Judge crafts creative sentence for teen's role in fatal car crash

PHOTO: Anthony "DJ SonicC" Rodriguez, 22, and his mother Rita Marti.PlayRita Marti
WATCH News headlines today: Sept. 27, 2018

A Florida man faced up to 27 years in prison after an explosive car crash left three people dead.

Miami Circuit Judge Alan Fine passed down a significantly smaller sentence for Erick Betancourt. Fine sentenced Bentencourt to one night in jail on the anniversary of the crash every year for the next decade, which will equal to 10 nights in jail.

Betancourt, 24, was driving in the wrong direction in the northbound lanes of Krome Avenue when his SUV crashed into another vehicle, according to Florida Highway Patrol.

PHOTO: A photo taken at Anthony DJ SonicC Rodriguezs memorial. Rita Marti
A photo taken at Anthony "DJ SonicC" Rodriguez's memorial.

The wrong-way crash, which occurred in January 2014, killed 20-year-old Gabriel Hernandez, Anthony “DJ SonicC” Rodriguez, 22, and Erick Betancourt's sister, Gisele Betancourt, 15, on impact, according to the medical examiner department of Miami-Dade County.

The victims’ families have been critical of the sentence because of the limited jail time.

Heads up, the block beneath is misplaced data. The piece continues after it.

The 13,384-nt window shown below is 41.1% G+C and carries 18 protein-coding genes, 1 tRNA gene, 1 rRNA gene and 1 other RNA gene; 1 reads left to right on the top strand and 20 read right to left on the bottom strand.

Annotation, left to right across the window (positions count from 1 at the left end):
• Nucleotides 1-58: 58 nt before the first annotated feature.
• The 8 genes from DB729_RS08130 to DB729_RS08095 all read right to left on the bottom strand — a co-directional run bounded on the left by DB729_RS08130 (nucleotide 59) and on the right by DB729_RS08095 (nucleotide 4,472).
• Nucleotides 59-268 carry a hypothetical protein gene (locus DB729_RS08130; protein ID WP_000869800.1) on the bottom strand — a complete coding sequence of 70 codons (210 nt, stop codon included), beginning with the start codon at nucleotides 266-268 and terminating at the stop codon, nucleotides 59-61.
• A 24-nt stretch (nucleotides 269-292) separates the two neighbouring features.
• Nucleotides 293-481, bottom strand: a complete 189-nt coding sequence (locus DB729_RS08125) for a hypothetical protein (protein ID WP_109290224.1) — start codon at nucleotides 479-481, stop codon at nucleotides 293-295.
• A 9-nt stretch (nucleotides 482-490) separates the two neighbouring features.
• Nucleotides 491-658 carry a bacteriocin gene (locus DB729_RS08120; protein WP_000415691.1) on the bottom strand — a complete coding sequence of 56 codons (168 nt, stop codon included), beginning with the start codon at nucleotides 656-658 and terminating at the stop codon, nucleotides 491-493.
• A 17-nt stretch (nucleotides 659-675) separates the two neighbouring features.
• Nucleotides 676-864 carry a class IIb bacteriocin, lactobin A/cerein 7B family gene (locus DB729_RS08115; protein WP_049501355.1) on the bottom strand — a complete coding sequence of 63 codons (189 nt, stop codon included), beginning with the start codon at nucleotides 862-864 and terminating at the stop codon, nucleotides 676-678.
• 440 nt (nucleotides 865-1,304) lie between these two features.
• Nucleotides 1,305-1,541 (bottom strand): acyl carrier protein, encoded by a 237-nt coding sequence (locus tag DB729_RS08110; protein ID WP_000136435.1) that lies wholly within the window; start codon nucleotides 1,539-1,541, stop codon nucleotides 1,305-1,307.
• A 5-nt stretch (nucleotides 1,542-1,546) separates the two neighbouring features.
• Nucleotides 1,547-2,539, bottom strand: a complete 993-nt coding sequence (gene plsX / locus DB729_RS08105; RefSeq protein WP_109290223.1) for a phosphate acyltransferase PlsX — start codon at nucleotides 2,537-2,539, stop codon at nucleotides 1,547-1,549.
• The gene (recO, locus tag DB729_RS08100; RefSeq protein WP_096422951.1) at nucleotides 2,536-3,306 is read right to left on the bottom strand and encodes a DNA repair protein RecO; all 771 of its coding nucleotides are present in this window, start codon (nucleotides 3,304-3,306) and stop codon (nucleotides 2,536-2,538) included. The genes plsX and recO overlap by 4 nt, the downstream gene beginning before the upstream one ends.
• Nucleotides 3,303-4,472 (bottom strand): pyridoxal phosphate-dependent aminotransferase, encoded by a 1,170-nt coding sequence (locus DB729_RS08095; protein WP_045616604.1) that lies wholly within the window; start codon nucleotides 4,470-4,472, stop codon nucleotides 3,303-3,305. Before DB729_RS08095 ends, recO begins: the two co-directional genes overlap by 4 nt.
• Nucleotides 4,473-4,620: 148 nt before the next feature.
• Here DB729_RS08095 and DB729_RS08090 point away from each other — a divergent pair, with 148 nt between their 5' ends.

Rita Marti, Anthony Rodriguez’s mother, was stunned by the lack of jail time for Betancourt.

PHOTO: Anthony DJ SonicC Rodriguez, 22, and his mother Rita Marti. Rita Marti
Anthony "DJ SonicC" Rodriguez, 22, and his mother Rita Marti.

“I feel disrespected and my son’s memory was disrespected for the judge to come up with that," Marti told ABC News. "Three lives were lost and he [Fine] tried to pose it as an accident."

The mom went on to add that there need to be consequences for the crash.

"We can't live in a society without consequence," Marti said. "We make mistakes and we pay for them and learn to do better. I fear that this sets a precedent for future reckless driving cases.”

PHOTO: A stock image of a gavel. STOCK/Getty Images
A stock image of a gavel.

Jonathan Schwartz, Erick Betancourt’s lawyer, was pleased with the sentencing outcome.

“The proper sentence, in this case, did not involve putting this 19-year-old child in jail when it was not clear if he was being reckless,” Schwartz told ABC News of Betancourt, who was 19 years old at the time of the crash.

Along with spending one night in jail every year for the next decade, Betancourt will also volunteer at Ryder Trauma Center, clean the memorial site of the victims, be a speaker six times a year at driver’s education classes and work with students monthly during his 10-year probation.

Betancourt pled guilty to three counts of vehicular manslaughter. There was no evidence that Betancourt was drinking or impaired during the time of the crash.